Before Coptic mass, wooden seals are used to stamp the holy communion bread. These seals are made in different sizes and display great variety in design, whilst still incorporating traditional symbols, layout and shape. Reflecting Coptic Christianity's long history, today they have also become collectors' items.
For almost two millennia, and still to this day, Coptic Orthodox Mass, whether in Egypt or abroad, cannot be celebrated without the ourbana (singular; plural ourban), a round, ﬂuffy loaf of bread stamped with cross-patterns on its front. In the Coptic tradition, this bread carries different names: the hamal, sometimes lukmat el-baraka or just the ourbana.
The hidden world of ourbana creation is the responsibility of the arabny, a function occupied by either a church employee or a volunteer, depending on each community’s circumstances. More important than the oven itself, and even the dough, the arabny’s hand-sized wooden seal is used to stamp every single loaf before it is placed in the oven.
During every baking session, the arabny prepares an odd number of ourbana loaves larger in size than the rest. Typically, after they’re sealed and baked, the larger ourban are presented in a straw basket to the priest who will celebrate Mass. The most perfect loaf is then selected out of the lot and placed on the altar. Then, behind the burgundy curtains that separate the altar from the worshipers in Coptic Orthodox churches, the chosen loaf becomes the hamal (the lamb of God), and consecrated during Mass. During communion, believers partake of the consecrated hamal, now the body of Christ. Later, after Mass, the remaining large loaves are divided into pieces by the priest and handed out as a blessing (lukmet el-baraka) to the members of the congregation as they exit the church.
Though Mass has ended, the arabny still has another task, his most time consuming one; he must bake and stamp a few hundred ourbana loaves for the consumption of the believers. These are commonly available to churchgoers to take home or to eat after leaving church. Although the regular ourbana is smaller in size than the hamal, and requires a smaller seal to stamp it, the design on both loaves and seals is the same.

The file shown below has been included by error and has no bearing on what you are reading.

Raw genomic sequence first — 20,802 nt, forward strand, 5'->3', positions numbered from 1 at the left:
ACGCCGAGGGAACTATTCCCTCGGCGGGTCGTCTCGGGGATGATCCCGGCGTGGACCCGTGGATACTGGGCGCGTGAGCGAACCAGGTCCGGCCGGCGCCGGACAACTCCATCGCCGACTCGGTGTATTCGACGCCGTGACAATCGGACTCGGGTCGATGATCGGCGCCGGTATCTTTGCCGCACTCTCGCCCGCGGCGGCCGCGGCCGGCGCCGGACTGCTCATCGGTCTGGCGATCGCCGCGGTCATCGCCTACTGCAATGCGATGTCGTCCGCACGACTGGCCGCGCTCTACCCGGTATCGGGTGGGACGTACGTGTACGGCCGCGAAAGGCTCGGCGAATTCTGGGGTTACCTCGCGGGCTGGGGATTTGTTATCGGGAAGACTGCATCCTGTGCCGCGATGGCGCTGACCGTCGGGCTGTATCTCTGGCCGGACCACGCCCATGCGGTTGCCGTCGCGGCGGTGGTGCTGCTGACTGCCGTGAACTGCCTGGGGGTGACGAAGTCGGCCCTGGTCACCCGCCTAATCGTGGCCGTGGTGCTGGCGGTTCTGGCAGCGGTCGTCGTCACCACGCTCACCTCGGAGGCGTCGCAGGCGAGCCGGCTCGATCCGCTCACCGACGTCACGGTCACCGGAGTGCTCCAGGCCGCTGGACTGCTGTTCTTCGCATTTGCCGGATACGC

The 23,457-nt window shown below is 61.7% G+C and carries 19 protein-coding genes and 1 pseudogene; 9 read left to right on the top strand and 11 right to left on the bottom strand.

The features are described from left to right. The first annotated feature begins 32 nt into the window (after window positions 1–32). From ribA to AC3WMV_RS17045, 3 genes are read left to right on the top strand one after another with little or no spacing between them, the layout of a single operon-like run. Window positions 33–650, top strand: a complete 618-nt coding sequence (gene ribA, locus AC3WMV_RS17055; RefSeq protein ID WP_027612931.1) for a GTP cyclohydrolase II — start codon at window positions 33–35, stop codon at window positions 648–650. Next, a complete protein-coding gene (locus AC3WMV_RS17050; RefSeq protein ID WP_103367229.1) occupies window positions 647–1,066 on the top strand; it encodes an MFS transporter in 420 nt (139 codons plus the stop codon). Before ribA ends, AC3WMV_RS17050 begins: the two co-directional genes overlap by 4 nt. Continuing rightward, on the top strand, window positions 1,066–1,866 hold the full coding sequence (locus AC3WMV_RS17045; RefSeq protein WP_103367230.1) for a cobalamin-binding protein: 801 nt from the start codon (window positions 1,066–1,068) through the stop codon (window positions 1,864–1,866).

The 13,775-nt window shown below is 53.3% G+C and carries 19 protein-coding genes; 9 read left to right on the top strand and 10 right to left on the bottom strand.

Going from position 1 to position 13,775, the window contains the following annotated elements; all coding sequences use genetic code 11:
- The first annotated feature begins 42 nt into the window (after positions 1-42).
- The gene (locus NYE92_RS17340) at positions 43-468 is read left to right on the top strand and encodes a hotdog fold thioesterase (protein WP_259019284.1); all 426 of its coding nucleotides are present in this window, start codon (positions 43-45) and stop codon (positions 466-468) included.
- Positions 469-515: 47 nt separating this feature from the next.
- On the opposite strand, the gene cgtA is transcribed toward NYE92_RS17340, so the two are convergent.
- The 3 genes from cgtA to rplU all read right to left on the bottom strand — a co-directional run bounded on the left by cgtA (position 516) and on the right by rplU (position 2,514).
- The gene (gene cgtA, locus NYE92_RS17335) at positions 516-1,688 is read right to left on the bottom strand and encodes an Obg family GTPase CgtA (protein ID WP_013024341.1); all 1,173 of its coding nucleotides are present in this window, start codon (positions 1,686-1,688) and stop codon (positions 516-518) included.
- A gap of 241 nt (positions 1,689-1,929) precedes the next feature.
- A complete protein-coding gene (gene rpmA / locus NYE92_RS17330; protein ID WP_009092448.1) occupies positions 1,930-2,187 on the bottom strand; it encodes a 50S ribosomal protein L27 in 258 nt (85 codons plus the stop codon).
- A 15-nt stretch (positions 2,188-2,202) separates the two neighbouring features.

Loaves can be baked in different shapes for special occasions. During Easter week, for example, particularly on Good Friday to commemorate Christ’s crucifixion, the ourbana is cut into the shape of the Coptic cross with equal-sized arms; however, its central core is stamped with the same seal designs as during regular Mass. The feast days of saints also provide an opportunity to be playful with seal designs. Saint Michael, the Archangel, is one of the most popular saints in Egypt, yet, surprisingly, no ourbana is baked in his honour within the country’s churches. He is, however, found in household tradition, especially in the provinces and rural areas where ourbana-like loaves, commonly known as fittir el-malak (pie of the angel), are baked in the kitchens of Copts. On these loaves, the Archangel Michael’s seal is carved with a primitive winged angel-like figurine, but unlike the ourbana, they bear no Coptic inscriptions.
Apart from the spiritual and liturgical aspects of the ourbana, the wooden seals themselves are becoming collectors’ items. The Coptic Museum holds a few of them, most of which were found in the area of Akhmim in Upper Egypt. Surprisingly, old seals are rarely found on the market. Instead, what occasionally surfaces at the Khan al-Khalili market or in antique stores are fittir el-malak seals, as well as elaborate seals, that seem to have been used in Egypt’s Greek Orthodox churches. In Cairo, modern replicas of khitm el-ourban (wooden seals) can easily be purchased from church supply stores in Shoubra and around the Clot Bey area.
Despite the variety of ourban seal designs, they are, nevertheless, conditioned by essential basic elements inspired by Coptic tradition and spirituality. The circular shape, for example, is inspired by the roundness of the sun, which is itself a representation of Jesus Christ – the sun of righteousness in the Bible. It is also a reference to Christ’s infinity, which is in accordance with Jesus’ own words, ‘I am the Alpha and the Omega’. The playfulness in any seal’s design lies in the arrangement of the core motif: an Orthodox cross, featuring four equal arms, with surrounding elements composed of twelve smaller crosses, representing Christ’s twelve disciples and the pillars of the Church. Another common feature of ourbana seals is that they are all made of wood, though this material does not have any spiritual symbolism.
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Ola Seif is an art historian, freelance photographer and collector of Egypt-related visuals. In her book (1990) and MA thesis (2005) on the Khan el-Khalili bazaar, she mapped the district and traced its historical development from a residential to a commercial neighbourhood. Her current research interests include the pioneer European photographers in Egypt and Antoine Selim Nahas’s modern architecture in Cairo.